CLICK HERE TO SEE ALL LESSONS  
Lesson 1 Physical Quantities+UnitsMotion: What Physical Quantites are and what units go with them.Using Numerical Prefixes. 

Lesson 2  Vectors and ScalarsMotion: What Vectors and Scalars are and examples of them. 

Lesson 3  Vector AdditionMotion: Adding Vectors in 2 dimensions and using Pythagoras' Theorem to find the size of the resultant. 

Lesson 4  Components of a vectorMotion: Finding the components of a resultant vector by using trigonometry. 

Lesson 5  Gatso Speed CamerasMotion: HOW SCIENCE WORKS.How GATSO Speed cameras work. 

Lesson 6Displacement Time GraphsMotion: Defining displacement and using displacementtime graphs to describe motion. 

Lesson 7  Velocity Time GraphsMotion: Defining velocity and using velocitytime graphs to describe motion. 

Lesson 8  Motion Graphs ReviewMotion: Using displacementtime and velocitytime graphs to find velocity, acceleration and displacement. 

Lesson 9  Uniform AccelerationMotion: Deriving the equations of motion (suvat equations) and using them. 

Lesson 10  Motion under GravityMotion: Practical use of the equations of motion. Describing an experiment to find acceleration due to gravity. 

Lesson 11  Projectiles introMotion: What a projectile is and what path one follows. 

Lesson 12  Projectiles challengeMotion: Applying the equations of motion to projectile motion.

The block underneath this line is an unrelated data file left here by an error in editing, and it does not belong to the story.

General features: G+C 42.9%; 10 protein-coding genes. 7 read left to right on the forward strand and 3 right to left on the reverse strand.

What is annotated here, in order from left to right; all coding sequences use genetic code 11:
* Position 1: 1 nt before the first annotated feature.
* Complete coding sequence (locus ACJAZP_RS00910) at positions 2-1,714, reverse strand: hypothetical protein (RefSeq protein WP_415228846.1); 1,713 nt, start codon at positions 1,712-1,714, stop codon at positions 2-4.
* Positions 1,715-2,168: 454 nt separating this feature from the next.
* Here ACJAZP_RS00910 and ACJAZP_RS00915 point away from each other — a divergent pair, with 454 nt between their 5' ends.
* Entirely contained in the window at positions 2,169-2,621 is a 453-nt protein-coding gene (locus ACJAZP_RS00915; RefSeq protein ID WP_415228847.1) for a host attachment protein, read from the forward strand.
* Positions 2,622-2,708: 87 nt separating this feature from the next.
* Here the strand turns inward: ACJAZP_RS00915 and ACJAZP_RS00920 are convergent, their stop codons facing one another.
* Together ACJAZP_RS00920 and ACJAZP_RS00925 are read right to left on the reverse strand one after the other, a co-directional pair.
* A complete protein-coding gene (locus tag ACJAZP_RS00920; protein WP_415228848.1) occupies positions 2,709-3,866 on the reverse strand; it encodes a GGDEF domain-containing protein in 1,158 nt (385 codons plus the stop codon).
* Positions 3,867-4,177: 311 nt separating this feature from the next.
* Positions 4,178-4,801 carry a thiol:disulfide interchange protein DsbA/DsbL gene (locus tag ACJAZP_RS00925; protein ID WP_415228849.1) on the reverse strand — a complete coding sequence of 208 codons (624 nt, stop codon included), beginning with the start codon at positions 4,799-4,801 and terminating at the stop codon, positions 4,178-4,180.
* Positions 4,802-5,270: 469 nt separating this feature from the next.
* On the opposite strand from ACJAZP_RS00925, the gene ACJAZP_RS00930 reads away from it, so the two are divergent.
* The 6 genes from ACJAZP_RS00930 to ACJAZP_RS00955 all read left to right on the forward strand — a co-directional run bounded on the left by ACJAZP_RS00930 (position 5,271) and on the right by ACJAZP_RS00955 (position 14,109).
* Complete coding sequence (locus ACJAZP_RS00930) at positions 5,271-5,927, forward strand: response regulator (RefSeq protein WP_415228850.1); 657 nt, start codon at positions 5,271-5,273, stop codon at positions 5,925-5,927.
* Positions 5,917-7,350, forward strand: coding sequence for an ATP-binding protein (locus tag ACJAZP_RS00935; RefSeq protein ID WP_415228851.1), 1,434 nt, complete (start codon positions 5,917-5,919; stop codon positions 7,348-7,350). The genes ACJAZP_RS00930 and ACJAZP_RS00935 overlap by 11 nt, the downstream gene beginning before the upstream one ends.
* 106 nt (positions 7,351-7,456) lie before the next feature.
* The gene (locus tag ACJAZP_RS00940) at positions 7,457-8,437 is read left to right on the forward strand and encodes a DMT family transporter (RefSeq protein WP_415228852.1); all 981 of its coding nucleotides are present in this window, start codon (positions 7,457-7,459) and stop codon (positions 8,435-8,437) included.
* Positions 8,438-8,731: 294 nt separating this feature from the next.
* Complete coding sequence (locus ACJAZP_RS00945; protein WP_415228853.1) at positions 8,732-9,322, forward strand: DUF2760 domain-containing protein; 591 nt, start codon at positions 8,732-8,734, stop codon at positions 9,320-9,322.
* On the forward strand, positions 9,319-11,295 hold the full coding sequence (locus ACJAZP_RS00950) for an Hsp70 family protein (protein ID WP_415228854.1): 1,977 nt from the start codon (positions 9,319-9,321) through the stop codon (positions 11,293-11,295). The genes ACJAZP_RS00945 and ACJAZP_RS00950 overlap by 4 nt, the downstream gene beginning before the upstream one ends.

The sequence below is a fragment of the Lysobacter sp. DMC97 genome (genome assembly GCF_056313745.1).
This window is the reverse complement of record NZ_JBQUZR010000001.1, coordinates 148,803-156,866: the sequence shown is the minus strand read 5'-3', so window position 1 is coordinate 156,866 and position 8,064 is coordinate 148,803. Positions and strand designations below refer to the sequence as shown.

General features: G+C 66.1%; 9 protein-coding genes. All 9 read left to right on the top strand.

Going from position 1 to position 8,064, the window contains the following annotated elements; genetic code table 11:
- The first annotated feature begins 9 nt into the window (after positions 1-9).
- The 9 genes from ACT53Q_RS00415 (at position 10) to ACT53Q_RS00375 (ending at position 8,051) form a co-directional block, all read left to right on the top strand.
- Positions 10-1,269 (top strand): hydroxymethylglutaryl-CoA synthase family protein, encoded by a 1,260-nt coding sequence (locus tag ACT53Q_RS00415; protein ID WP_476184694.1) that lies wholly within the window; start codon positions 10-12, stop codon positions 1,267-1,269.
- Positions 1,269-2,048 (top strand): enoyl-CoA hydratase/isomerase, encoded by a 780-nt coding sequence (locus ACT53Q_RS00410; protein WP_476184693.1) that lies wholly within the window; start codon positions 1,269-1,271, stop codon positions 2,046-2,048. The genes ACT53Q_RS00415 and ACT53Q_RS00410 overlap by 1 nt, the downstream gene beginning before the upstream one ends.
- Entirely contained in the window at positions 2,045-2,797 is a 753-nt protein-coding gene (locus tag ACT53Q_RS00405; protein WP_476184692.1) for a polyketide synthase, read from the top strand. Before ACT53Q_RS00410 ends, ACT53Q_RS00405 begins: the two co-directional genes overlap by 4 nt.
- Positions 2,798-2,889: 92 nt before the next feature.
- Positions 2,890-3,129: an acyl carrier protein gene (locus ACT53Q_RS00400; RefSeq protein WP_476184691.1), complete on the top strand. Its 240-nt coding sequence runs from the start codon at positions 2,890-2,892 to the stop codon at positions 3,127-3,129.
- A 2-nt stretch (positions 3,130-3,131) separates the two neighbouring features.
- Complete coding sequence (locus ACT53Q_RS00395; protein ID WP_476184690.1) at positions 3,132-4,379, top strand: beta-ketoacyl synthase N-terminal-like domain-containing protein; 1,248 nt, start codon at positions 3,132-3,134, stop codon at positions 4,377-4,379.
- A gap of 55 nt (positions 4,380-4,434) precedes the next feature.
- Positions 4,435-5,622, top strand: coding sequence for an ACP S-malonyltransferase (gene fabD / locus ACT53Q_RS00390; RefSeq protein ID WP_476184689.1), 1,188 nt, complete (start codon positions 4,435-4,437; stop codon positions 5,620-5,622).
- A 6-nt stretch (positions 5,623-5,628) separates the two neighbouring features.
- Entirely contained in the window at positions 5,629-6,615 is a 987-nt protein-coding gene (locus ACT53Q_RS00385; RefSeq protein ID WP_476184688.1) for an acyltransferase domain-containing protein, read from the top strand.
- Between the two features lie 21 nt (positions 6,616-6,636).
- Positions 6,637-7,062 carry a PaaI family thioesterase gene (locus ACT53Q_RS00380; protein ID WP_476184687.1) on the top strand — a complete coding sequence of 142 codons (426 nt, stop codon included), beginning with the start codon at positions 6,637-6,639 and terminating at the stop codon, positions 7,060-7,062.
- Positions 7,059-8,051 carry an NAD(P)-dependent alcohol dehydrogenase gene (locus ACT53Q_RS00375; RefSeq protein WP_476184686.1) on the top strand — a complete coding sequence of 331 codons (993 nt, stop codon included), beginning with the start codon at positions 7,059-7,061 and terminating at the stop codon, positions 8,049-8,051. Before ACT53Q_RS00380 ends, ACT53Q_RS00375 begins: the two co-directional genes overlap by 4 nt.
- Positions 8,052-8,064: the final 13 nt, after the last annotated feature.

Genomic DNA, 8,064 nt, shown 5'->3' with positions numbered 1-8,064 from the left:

Lesson 13  Projectiles PractiseMotion: Applying the equations of motion to projectile motion. 

Lesson 14  G481.1 Module ReviewMotion: Test yourself on Motion. 

Lesson 15  Newton's 2nd LawForces in action: Using Newton's 2nd Law and defining the Newton. 

Lesson 16  Newton 2 practiseForces in action: Questions using Newton's 2nd Law. 

Lesson 17  NonLinear MotionForces in action: Describing the motion of projectiles travelling in a fluid. 

Lesson 18  Equilibrium DefinitionsForces in action: Describing equilibrium and using the triangle of forces. 

Lesson 19  Moments and CouplesForces in action: Describing moments and couples. 

Lesson 20  Equilibrium ExamplesForces in action: Using the principle of moments to do questions involving practical situations. 

Lesson 21  Density and PressureForces in action: Describing density and pressure and their units. 

Lesson 22  Forces on VehiclesForces in action: Describing the factors that affect stopping distance.